Earlier today, the U.S. Environmental Protection Agency (EPA) announced the agency would approve and expand allowable uses for the pesticide sulfoxaflor, a close cousin to neonicotinoids, which are known to pose a serious threat to the health of bees and other pollinators. This decision reverses EPA’s own 2015 ban on sulfoxaflor.
In response to legal action from beekeepers and other advocates, in 2015 the courts ruled EPA had relied on “flawed and limited data” to approve the registration of sulfoxaflor, citing the “precariousness of bee populations.” Today’s announcement comes on the heels of last week’s decision by the Trump administration to stop tracking honeybee colony counts.
Kristin Schafer, Executive Director for Pesticide Action Network, released the following statement:
EPA’s decision to re-approve and expand the use of sulfoxaflor is bad news for bees, beekeepers, farmers and our food system. Everyone who enjoys the many fruits, vegetables, and nuts grown in the United States should be concerned about today’s decision.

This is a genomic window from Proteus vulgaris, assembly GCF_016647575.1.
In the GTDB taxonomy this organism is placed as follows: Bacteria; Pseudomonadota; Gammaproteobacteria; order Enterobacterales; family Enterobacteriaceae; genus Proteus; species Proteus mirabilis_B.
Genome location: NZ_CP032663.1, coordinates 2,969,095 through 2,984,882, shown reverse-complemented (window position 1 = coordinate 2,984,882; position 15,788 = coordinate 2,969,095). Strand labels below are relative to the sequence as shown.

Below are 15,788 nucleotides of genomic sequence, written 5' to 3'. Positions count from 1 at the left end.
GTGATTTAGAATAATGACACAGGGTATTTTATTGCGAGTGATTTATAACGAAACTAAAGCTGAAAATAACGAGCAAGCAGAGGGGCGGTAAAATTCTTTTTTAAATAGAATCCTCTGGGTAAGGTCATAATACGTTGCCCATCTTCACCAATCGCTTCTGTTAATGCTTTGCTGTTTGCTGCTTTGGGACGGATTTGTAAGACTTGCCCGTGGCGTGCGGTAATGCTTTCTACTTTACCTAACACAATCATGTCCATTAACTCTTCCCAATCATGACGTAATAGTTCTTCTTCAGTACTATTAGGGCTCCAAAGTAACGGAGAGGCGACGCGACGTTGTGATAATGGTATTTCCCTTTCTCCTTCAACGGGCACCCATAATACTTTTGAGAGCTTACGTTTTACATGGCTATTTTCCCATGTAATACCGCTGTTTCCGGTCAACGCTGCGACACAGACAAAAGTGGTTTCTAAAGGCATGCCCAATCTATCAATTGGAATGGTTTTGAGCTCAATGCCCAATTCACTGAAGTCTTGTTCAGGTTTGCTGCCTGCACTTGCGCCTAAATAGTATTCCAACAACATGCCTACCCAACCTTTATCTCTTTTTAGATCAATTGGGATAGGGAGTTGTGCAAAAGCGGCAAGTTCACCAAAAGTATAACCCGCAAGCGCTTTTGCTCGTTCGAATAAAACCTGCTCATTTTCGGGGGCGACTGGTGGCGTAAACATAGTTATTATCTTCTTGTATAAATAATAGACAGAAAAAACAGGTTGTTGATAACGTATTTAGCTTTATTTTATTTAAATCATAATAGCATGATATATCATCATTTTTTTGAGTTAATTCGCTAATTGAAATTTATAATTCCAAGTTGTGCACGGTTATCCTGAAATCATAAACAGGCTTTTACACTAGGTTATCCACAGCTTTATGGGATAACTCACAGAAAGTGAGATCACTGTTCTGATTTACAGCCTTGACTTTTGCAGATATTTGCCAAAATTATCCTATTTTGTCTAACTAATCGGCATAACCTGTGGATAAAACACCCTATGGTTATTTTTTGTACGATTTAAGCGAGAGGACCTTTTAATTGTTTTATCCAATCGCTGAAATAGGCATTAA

Despite strong opposition from the scientific community and advocates, the agency has once again relied on industry-funded information in their decisionmaking. EPA should follow the science rather than kowtowing to the pesticide corporations. The scientific evidence is clear, and alternatives are available. The fact is, our pollinators are in crisis; it’s time to be taking bee-toxic pesticides like sulfoxaflor off the market, not expanding their use.
Contact: Ahna Kruzic, Communications and Media Director, (510) 927-5379
Pesticide Action Network works to create a just, thriving food system. PAN works alongside those on the frontlines of pesticide exposure — from farmworkers to rural communities to beekeepers. PAN links local and international consumer, labor, health, environment and agriculture groups into an international citizens’ action network. Together, we challenge the global proliferation of pesticides, defend basic rights to health and environmental quality, and work to ensure the transition to a just and viable food system.